Spokane’s Alexander Popescu has been awarded the Caroline D. Bradley Scholarship, according to an announcement by the Institute for Educational Advancement on Sept. 12.
Alexander is just the second local student to be selected in the program’s 15-year history. Rebekah Agwunobi was the first, in 2014.
Alexander, 13, has compiled an impressive and varied list of accomplishments. He earned a Taekwondo black belt at age 10, won the sixth-grade Washington state mountain biking championship at 11, and played violin and served as concertmaster for the Spokane Youth Philharmonic during the 2016-2017 season, when he was 12. “(He) has a lot of different interests,” said Bonnie Raskin, the scholarship program manager, “and he pursues them in depth.”
The homeschooled eighth-grader owns a room full of trophies earned in local, state and national math, geography and chess competitions.
“I like to be challenged,” he said. “I get to a certain point … and I move on to a different quest.”
The Caroline D. Bradley Scholarship, endowed in 2002, matches the unique educational and social needs of gifted students with suitable high school programs.
“The fund’s donor named the program after her aunt,” said Raskin. “As a youngster, her aunt … impressed upon her the value and importance of education, especially for gifted kids, who were pretty much not even thought of back in the early 20th century, when she was growing up.”
The program seeks well-rounded candidates. “These are not just kids who are math machines or incredibly gifted in one area,” said Raskin. “We really like to have some balance in their lives.”
Such luminaries as Harvard and M.I.T. recruit its graduates, but the program counsels students to choose the school that best suits their educational needs. “The core mantra of this program is fit over name,” said Raskin. “We have students that get into every Ivy [League University] they apply to, but … we want them to aim for whatever is the best fit.”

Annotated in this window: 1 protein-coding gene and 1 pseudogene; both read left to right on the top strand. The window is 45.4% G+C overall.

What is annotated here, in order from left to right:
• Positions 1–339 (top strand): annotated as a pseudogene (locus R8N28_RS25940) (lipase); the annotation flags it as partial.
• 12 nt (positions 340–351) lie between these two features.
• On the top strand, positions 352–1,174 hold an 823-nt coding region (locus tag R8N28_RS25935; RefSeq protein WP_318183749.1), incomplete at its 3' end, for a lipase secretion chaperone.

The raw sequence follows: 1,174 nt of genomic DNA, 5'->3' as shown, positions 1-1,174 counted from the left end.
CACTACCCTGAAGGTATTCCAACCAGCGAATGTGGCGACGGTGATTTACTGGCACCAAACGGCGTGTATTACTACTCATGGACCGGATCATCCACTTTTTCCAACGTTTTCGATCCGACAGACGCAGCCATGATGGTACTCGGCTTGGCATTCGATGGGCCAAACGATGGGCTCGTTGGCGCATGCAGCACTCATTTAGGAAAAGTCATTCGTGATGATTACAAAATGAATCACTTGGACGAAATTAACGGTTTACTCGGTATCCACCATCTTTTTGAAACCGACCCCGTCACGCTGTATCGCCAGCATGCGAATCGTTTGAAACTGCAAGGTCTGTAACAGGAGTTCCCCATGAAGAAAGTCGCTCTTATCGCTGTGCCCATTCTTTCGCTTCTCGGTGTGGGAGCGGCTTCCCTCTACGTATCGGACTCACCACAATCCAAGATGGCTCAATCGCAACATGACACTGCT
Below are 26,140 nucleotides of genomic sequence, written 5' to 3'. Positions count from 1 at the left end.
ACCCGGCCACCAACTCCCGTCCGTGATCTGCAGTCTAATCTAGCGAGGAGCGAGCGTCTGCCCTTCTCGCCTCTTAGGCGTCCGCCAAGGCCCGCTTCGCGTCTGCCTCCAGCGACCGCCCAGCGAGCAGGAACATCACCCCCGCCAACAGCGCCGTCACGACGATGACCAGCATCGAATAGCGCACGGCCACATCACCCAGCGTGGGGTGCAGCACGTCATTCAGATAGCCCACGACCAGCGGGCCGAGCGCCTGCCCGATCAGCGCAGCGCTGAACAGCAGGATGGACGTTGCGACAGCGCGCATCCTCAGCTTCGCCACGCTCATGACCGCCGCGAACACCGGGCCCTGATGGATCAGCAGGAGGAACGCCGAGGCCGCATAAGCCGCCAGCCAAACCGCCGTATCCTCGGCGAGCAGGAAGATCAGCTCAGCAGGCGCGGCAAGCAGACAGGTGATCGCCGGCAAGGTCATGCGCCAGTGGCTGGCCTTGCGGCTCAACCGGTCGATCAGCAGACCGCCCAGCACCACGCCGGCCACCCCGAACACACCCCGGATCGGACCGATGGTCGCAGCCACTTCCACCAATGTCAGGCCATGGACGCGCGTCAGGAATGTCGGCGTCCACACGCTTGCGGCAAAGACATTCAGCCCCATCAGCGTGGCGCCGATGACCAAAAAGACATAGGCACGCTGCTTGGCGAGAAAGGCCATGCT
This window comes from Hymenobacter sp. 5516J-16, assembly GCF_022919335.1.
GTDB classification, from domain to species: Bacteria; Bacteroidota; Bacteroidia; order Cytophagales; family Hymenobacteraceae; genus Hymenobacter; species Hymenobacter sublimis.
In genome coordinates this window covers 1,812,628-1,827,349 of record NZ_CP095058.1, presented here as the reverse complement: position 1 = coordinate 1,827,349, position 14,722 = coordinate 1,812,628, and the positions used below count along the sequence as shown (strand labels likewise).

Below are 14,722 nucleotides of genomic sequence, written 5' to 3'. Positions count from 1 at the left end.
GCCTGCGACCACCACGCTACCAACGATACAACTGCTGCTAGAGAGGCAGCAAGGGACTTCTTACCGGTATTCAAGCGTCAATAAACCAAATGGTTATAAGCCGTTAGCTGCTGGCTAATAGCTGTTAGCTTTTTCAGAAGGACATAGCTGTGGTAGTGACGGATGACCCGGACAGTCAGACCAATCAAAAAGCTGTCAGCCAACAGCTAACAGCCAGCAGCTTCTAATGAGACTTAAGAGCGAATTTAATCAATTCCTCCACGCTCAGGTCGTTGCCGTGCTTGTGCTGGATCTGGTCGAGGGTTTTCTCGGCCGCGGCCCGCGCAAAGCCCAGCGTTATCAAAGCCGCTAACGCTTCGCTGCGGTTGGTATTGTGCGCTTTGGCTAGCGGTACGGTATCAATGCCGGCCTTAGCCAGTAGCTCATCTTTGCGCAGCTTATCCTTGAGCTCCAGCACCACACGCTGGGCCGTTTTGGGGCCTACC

Alexander has not chosen a high school yet, but he is already a part-time student at Stanford’s online high school for gifted students. He is particularly interested in bioinformatics, the science of collecting and analyzing genetic code.
“I think you can cure Alzheimer’s with it,” Alexander said. “Each disease like Alzheimer’s is caused by a gene in one’s DNA that is malfunctioning. If we can go in and fix that gene, then we can potentially cure the disease.”
As part of his scholarship application, Alexander submitted a Power Point presentation on climate change.
“It is definitely something that I am passionate about,” he said. “I feel that a lot of people don’t really understand the urgency.”
Alexander’s family – his father Valentin, an electrical engineer, and his mother Monica, a pediatrician – love traveling and exploring. “We like history and we like to hike,” Monica laughed. “We like to combine them.” According to Valentin, the family gets out and hikes or bikes just about every weekend.
Alexander created a travel blog in 2016, called Young Traveler in Europe, to describe a family trip to the Dolomites mountain range in northern Italy. Alex created the blog, in part, to raise money for Smile Chain, a charity that provides surgery to children with cleft lips and palates. “I think it’s important to help those people,” he said.
“He (is) capable of talking about anything, and making you, as the listener, feel valued,” said Raskin. “For someone to do that at 13 years of age is really mature.”
“(To be) someone who can contribute something positive to the world … that’s definitely my broad goal,” Alexander said. “Just help people that are in need.”
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